Protect your finances from the power of summer travel FOMO | Investment
Views from a tower in Portugal, gondolas in Venice, beaches in the Bahamas – as you scroll through your social media feeds, it seems like everyone you’ve met is having a scenic vacation this summer. Compared to the past two years, 2022 is seeing a surge in travel, especially international travel, and it may seem impossible to keep up.
The number of international flights departing from the United States increased about 97% year-over-year from April 2021 to April 2022, according to US International Air Travel Statistics. Airbnb Data from May 2022 also posted an all-time high in long-stay bookings, with US travelers heading to Italy, Mexico, Costa Rica and the Bahamas as well as domestic beach destinations.
If you’re not planning on traveling this year, hearing about other people’s vacations might give you a twinge of heartache: the fear of missing out. But don’t let the comparisons scare you into booking a trip that could upset your finances. Even with time and budget constraintsit is possible to have a fun summer.
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How do people afford this?
For many travelers, this summer is the chance to travel for the first time in two years, and the anticipation is well worth it. Some are probably even willing to go over budget or go into debt just to take their dream vacation.
“It’s a pent-up demand,” says George Hobica, founder of Airfarewatchdog.com. “People have saved a lot of money over the past two years and can afford the price increases.”
For many, the shift to remote working has also made travel more accessible. Yaslynn Rivera, a Los Angeles-based executive assistant at a video streaming company, is making the most of remote work by seizing opportunities she otherwise wouldn’t have had before COVID-19.
“I have childhood and college friends who now live all over the country,” she said. “If I go somewhere, it’s because I know someone there,” she added, explaining her almost constant location changes. She stays with friends instead of booking hotel rooms and Airbnbs, and when she does book a room, she sticks to a tight budget.
“I don’t mind being inconvenienced by the experience,” she says, citing motel rooms, red-eye thefts and working on the road.
While some travelers may be able to afford luxury travel this summer, travelers like Rivera are making the most of the opportunities and connections available to them, even if it means sacrificing convenience. If you work remotely and have a flexible schedule, trying Rivera’s approach might be a good way to add more travel to your summer.
The influence of social media
Despite the realities, social media can still make travel look like a Pinterest-worthy paradise.
“There’s definitely a fear of missing out,” says Giacomo Moriondo, a Chicago-based customer services manager at an aviation services company, referring to seeing friends post from scenic destinations. “I’m jealous; I would love to have the freedom to visit my family in Italy and Argentina, but it’s not financially possible for me this summer.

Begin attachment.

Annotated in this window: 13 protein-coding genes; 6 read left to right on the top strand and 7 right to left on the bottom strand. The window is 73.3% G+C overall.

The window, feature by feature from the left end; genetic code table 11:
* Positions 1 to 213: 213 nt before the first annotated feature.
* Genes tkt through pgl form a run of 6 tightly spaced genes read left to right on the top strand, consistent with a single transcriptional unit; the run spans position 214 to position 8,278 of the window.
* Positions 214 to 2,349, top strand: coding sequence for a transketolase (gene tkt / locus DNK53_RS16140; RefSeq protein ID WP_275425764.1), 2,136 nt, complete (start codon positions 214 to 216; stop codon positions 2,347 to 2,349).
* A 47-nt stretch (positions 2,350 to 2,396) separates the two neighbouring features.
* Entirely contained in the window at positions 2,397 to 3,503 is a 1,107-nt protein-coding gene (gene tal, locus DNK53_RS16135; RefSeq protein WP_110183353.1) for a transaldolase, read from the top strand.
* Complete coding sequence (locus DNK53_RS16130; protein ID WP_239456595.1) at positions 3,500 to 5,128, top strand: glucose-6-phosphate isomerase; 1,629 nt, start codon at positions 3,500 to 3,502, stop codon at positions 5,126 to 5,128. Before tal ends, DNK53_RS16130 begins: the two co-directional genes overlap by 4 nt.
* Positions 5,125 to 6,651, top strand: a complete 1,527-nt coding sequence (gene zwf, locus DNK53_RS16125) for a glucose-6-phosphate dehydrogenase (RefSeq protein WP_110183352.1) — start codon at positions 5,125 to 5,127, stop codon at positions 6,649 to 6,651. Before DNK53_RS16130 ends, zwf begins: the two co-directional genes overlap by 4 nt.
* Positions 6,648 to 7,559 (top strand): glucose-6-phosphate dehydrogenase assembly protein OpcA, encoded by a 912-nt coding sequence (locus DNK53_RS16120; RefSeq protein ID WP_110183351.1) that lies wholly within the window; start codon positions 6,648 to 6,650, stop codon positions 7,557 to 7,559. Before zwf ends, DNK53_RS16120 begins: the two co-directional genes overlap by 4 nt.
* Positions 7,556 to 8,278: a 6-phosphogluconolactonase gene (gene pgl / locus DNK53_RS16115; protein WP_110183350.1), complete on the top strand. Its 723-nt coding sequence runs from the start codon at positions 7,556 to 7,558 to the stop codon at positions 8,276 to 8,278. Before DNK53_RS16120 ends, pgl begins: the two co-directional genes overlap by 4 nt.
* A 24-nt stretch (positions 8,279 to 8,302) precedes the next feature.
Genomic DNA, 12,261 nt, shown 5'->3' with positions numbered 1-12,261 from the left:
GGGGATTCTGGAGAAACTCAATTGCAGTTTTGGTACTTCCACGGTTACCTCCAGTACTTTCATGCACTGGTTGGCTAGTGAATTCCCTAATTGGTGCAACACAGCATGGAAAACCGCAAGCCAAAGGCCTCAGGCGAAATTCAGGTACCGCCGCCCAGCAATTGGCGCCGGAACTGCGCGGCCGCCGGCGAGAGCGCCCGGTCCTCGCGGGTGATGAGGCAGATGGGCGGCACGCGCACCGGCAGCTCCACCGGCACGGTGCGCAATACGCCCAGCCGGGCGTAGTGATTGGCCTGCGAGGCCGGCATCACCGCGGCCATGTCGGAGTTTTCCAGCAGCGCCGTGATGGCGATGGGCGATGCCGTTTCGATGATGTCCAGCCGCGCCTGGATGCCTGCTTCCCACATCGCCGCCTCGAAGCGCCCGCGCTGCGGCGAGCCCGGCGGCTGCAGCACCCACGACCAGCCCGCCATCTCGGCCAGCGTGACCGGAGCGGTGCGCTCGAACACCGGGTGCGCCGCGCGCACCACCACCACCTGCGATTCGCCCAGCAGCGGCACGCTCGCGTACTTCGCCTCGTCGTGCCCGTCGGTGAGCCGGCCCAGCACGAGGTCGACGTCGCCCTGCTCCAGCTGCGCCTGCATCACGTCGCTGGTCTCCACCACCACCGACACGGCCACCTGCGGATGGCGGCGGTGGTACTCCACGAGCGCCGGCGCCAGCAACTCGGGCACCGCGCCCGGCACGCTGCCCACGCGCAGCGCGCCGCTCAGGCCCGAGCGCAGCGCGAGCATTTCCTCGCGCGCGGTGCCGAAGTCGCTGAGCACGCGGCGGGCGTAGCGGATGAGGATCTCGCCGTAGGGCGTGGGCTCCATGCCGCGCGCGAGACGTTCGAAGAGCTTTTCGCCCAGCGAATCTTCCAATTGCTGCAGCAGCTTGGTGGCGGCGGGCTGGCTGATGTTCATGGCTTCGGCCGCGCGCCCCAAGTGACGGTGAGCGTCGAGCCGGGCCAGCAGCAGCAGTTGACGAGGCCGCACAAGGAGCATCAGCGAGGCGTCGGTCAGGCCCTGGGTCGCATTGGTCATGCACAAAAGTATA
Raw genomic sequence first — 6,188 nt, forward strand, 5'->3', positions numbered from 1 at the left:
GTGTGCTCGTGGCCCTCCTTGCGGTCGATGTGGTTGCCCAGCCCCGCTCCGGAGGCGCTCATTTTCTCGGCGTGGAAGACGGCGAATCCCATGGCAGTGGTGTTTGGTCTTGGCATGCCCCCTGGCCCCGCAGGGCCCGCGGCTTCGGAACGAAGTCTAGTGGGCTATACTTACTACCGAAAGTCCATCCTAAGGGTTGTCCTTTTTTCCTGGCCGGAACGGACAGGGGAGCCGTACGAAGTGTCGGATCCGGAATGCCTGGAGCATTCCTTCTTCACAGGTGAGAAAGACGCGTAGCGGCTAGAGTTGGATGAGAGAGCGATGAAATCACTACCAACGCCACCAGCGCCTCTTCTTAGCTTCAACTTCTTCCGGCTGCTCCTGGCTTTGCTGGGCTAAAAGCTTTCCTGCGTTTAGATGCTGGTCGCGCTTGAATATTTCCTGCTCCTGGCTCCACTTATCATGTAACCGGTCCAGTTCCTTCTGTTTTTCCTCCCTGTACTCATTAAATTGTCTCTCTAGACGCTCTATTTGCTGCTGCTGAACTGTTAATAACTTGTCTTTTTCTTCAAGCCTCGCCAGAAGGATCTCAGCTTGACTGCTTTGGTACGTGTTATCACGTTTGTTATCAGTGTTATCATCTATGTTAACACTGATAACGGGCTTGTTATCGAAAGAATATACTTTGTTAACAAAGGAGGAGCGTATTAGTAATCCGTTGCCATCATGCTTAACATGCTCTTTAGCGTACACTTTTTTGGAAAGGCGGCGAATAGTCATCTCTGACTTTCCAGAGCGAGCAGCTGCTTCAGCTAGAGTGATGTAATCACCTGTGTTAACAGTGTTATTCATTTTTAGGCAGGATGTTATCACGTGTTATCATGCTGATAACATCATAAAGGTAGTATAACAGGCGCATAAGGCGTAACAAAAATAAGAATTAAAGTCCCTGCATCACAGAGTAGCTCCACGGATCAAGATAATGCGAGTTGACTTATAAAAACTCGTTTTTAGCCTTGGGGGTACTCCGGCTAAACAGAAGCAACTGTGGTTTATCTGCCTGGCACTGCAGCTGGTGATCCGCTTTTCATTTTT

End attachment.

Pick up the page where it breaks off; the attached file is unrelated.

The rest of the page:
Moriondo has felt the pressure to travel this summer, but with work at the office, limited time off, and out-of-budget airfare, his options are limited.
“When you see some people posting lavish vacations, you can’t compare,” Rivera notes. “They may be from a wealthy family or on a sponsored trip; they are not on the same playing field.
Consider limiting your use of social media if such posts bother you. Or if you’re curious, ask regular travelers how they organize their trips. People can be refreshingly honest about their situation, and the answers might surprise you.
The benefits of staying at home
American travelers are flocking to vacation destinations in record numbers, but this summer may not be the best time to take the trip you’ve been waiting for.
“I personally think it’s a bad year for travel,” says Hobica. With rising airfares, strikes in the travel industry and price increases across all categories, international travel – especially with children – can be more of a hassle than it’s worth.
Resisting the temptation to join the travel rush this summer can help you take advantage of milder weather and crowds in the fall or even next year.
“I would wait for things to calm down,” says Hobica. “Too many people are traveling and there are not enough workers to support them; it’s not reliable right now to get where you want to go.
In the meantime, if you haven’t planned a trip this summer, plan some adventures closer to home.
“I turn into a tourist in my own city,” says Moriondo. “You don’t feel like you’re missing out when you do something yourself.”
Exploring your own city or state, visiting family and friends across the country, and seeking out low-cost outdoor experiences can enrich your summer and satisfy your travel cravings without breaking your budget.
This article was written by NerdWallet and was originally published by The Associated Press.